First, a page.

I have completely seen it and I’ve kind of just been in this, on this mission in my life of saying you can apply best business practices in a nonprofit setting and to somehow say, no, our causes so important. Kind of like those rules don’t apply. Or if there’s almost this this mindset of if I tried to apply a business process, am I somehow lessening something about that nonprofit? Right. You know that. And I just completely fundamentally disagree with that. In fact, I would say if I’m a nonprofit that in, in at least some of my support is coming from a donor, then I would say then it’s such a stewardship issue. I should respond exactly. I should be wanting to work even harder to make sure am I implementing best business practices? Do I have strategic plans? Am I watching and managing money?
Well, and at the end of the day, I always say we shouldn’t be ashamed in a nonprofit environment that we’re keeping our eye on it to say, did we end up with a profit at the end? Because the great thing is, is that profit just gets to turn around and even invest and help more people and grow that organization even more. And so you can have an organization, a nonprofit that can be all about mission, but you’ve equally got to be about the margin, right? You gotta be thinking mission and margin and it would be incomplete if you had a balance more on one side or the other.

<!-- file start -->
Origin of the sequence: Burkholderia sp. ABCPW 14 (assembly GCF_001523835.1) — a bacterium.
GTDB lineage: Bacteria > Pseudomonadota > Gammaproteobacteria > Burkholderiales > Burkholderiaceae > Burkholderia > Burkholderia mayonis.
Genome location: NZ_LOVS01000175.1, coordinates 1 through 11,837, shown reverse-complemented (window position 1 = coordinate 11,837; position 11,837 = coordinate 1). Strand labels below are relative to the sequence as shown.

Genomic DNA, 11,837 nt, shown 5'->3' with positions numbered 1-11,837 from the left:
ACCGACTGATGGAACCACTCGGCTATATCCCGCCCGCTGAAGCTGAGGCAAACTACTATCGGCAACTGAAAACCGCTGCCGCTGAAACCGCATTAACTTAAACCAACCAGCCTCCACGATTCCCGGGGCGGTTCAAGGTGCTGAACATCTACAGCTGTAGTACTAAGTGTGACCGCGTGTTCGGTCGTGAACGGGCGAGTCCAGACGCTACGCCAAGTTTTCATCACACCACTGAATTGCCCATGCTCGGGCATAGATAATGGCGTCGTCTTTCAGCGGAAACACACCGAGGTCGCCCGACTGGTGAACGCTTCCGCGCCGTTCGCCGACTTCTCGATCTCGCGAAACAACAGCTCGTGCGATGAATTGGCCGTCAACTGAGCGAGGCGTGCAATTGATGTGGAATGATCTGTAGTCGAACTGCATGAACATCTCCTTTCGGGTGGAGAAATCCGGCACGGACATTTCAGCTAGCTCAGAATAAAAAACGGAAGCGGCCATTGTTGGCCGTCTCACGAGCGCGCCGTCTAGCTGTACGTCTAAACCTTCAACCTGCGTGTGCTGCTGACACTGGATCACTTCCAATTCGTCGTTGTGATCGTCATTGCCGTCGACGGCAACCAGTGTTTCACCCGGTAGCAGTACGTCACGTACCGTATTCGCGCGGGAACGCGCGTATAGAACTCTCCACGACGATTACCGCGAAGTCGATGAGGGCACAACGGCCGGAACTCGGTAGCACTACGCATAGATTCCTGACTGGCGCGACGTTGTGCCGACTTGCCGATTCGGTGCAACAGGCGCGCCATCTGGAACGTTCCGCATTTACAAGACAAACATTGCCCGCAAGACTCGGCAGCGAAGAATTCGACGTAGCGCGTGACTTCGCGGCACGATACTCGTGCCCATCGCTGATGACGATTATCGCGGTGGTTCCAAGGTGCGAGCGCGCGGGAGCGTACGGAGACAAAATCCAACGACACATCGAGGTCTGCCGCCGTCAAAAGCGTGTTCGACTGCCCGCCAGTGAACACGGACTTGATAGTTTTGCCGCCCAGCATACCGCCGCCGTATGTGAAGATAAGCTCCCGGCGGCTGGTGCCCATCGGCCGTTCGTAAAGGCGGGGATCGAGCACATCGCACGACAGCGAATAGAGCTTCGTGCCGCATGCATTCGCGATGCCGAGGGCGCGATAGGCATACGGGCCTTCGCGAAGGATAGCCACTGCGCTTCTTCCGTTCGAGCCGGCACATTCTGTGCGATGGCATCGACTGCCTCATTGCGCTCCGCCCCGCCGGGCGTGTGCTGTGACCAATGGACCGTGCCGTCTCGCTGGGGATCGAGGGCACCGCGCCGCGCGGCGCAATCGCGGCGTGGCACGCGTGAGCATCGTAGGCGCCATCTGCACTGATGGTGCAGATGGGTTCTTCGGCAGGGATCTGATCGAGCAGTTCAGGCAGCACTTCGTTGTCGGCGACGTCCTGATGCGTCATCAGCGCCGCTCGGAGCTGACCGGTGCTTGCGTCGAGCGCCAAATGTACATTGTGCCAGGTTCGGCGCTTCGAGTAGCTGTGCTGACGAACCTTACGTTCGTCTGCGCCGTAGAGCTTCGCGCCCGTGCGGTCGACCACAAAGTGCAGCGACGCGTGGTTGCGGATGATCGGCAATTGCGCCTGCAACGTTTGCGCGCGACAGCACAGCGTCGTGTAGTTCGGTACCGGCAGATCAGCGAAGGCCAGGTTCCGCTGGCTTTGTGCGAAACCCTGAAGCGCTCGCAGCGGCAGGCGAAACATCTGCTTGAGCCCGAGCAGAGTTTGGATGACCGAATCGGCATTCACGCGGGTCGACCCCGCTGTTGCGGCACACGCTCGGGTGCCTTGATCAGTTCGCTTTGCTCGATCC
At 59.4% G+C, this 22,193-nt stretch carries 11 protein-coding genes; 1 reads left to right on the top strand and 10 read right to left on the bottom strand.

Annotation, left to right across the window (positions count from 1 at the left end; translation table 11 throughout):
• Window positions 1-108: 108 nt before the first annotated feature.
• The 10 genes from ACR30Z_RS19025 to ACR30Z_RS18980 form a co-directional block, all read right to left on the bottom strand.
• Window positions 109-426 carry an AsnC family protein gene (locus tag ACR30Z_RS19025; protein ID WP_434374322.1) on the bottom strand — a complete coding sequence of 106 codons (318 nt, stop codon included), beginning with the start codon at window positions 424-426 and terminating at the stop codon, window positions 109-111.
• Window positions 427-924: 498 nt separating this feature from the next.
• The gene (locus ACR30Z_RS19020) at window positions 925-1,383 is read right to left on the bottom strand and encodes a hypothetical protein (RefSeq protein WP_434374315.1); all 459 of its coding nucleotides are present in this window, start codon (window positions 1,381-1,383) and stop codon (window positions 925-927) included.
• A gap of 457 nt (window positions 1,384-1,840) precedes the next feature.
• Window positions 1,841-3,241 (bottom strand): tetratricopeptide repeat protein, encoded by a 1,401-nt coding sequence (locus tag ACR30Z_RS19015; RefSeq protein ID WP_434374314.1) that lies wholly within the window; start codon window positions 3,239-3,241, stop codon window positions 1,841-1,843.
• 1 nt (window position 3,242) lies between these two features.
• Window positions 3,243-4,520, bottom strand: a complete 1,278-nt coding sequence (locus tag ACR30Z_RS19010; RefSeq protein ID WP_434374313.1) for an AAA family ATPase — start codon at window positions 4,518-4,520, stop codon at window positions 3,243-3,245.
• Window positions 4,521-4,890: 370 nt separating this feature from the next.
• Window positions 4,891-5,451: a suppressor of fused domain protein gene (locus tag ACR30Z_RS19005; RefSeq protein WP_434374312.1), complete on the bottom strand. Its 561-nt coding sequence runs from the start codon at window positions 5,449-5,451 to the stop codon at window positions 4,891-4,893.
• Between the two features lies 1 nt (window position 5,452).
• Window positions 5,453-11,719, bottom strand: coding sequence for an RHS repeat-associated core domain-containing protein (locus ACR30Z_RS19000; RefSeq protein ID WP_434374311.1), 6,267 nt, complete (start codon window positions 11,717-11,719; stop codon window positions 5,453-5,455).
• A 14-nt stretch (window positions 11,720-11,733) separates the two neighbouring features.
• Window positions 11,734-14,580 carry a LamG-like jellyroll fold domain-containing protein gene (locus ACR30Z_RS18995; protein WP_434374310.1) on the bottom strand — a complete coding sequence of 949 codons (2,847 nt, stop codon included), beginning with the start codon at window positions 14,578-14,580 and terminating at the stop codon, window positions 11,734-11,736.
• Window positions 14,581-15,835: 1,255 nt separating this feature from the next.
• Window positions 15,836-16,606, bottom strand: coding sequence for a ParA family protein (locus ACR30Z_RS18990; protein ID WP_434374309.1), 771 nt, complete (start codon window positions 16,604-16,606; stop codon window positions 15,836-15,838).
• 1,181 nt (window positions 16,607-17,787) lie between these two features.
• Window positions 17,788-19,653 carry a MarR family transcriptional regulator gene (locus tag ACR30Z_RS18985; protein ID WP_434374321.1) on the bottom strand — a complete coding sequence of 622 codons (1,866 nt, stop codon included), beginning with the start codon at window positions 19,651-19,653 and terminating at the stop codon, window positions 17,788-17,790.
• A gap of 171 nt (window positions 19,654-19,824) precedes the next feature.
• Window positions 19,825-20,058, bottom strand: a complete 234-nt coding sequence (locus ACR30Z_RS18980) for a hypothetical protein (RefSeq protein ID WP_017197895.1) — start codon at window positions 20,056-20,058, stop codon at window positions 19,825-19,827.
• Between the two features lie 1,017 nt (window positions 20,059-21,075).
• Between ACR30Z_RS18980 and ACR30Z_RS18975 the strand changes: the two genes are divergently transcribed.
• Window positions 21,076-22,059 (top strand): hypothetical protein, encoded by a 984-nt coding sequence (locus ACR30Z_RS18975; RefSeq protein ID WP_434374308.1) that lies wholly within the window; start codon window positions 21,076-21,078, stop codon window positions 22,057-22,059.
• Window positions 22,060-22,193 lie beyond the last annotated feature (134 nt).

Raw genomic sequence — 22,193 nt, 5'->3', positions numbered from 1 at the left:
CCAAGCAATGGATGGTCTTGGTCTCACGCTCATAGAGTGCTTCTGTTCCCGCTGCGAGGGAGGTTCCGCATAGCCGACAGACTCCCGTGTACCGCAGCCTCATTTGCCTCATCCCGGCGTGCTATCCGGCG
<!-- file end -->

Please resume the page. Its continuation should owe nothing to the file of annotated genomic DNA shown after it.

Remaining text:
Well, I’m to just matching. If I’m a donor and I want to contribute a $1,000 or $1 million, what I rather have that contribution be eroded or grown. If I can multiply the impact of my contribution, then that’s what I want. Right? And so I better hope that the organizations that I choose to support at least have an eye towards basic business principles. Absolutely. One. So one of the things I love about doing this podcast series, and as I mentioned earlier where I’m episode 11 now, is that, you know, we get the chance to sit down often with friends and folks that we’ve known for a long time, but it’s also been fun to see how some of these relationships intersect. And so I want to point out a couple of those that I think are kind of fun. I mentioned earlier that we met through leadership one app, so we’ve had Lisa sake and executive director of the, of the leadership program. I’ll make sure I get that right. She’s been on our podcast before and so we both benefited from spending time with her. Nick Masino, CEO of our local chamber of commerce. He was actually an, our leadership went together. So that was a lot of fun.